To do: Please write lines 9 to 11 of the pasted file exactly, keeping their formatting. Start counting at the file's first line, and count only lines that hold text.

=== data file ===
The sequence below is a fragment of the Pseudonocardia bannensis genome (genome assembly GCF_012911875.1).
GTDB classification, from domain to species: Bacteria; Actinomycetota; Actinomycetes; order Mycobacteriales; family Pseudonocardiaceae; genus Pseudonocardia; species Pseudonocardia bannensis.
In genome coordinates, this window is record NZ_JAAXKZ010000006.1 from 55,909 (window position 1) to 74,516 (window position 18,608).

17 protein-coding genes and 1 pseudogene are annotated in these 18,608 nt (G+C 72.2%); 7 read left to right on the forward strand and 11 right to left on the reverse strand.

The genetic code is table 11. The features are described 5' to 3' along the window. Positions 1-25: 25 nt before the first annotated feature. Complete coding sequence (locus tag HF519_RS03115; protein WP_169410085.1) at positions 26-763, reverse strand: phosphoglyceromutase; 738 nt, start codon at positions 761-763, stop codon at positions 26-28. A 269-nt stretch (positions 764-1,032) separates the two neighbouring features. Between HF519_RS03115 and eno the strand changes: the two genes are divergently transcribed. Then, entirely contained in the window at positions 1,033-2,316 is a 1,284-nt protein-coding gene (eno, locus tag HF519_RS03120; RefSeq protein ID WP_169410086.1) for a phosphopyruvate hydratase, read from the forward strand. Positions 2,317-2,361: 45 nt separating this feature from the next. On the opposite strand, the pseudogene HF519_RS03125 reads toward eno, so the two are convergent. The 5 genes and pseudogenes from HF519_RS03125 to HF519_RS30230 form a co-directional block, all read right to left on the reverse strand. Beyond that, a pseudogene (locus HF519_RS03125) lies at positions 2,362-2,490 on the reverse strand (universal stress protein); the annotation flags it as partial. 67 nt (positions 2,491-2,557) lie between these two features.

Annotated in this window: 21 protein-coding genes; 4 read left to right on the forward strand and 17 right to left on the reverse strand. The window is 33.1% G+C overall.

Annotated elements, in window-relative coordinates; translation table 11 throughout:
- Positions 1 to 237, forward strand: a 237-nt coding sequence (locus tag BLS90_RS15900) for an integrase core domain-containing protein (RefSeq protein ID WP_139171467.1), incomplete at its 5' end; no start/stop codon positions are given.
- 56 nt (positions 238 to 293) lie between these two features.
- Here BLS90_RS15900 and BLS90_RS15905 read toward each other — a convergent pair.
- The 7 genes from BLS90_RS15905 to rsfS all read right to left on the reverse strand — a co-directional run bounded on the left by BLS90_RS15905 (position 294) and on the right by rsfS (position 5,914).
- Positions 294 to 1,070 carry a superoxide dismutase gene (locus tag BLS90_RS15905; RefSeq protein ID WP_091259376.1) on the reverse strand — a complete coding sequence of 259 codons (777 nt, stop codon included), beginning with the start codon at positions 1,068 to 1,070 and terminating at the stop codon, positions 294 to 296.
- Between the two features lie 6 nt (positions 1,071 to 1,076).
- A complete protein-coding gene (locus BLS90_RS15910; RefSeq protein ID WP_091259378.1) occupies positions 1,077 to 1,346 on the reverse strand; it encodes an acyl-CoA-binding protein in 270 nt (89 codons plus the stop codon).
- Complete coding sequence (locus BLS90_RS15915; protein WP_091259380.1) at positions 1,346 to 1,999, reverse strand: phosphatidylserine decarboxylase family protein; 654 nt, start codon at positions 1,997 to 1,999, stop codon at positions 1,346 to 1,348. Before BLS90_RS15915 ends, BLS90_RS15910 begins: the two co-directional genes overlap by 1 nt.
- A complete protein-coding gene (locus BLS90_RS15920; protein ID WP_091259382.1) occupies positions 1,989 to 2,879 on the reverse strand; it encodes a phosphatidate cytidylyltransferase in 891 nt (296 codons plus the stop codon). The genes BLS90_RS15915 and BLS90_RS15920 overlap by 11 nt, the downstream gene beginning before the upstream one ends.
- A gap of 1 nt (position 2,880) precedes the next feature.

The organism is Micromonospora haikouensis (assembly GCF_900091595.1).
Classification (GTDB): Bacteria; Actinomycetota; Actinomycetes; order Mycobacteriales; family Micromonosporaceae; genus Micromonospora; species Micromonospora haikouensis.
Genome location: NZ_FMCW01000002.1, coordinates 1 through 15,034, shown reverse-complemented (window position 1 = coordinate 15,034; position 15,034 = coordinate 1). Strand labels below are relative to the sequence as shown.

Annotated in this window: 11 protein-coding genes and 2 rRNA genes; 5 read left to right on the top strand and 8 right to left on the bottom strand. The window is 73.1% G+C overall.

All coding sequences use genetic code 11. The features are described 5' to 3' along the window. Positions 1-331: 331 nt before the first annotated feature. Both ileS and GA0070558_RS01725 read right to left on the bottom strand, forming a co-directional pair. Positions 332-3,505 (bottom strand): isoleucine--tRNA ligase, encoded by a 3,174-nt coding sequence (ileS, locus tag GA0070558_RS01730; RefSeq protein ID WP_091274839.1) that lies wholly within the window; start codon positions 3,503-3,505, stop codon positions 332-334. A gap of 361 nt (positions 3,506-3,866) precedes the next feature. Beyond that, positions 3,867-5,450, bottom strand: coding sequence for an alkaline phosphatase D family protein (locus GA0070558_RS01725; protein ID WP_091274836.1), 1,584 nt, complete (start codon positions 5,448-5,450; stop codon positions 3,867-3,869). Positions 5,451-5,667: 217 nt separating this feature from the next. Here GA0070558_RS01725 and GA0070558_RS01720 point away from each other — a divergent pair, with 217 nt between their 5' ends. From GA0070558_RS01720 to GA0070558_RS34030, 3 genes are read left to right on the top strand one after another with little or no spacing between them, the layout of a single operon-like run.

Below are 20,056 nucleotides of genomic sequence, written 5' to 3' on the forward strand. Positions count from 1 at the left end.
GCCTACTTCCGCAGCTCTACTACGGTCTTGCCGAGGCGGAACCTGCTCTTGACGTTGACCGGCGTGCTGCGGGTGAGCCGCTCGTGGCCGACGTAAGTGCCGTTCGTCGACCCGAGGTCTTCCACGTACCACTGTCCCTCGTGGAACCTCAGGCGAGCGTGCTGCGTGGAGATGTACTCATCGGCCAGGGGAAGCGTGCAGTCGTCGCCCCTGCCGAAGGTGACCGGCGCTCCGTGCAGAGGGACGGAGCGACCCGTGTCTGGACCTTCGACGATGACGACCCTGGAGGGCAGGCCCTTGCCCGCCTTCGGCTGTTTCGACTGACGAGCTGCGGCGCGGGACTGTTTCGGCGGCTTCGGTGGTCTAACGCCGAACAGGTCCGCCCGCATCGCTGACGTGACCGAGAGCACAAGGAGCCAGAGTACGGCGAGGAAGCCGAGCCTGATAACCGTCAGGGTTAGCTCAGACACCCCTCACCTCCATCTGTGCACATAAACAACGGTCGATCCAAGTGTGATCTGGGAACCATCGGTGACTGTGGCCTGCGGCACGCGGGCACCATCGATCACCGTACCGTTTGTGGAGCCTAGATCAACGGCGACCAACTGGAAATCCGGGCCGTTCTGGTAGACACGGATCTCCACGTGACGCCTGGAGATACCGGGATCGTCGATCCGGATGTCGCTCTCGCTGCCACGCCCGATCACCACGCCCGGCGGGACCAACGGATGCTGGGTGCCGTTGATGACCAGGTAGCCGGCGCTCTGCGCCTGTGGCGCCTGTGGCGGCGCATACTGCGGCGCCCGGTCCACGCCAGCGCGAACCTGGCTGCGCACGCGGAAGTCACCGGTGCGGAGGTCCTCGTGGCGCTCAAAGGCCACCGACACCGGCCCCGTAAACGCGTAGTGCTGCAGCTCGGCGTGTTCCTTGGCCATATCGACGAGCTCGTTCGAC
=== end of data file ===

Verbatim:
- 56 nt (positions 238 to 293) lie between these two features.
- Here BLS90_RS15900 and BLS90_RS15905 read toward each other — a convergent pair.
- The 7 genes from BLS90_RS15905 to rsfS all read right to left on the reverse strand — a co-directional run bounded on the left by BLS90_RS15905 (position 294) and on the right by rsfS (position 5,914).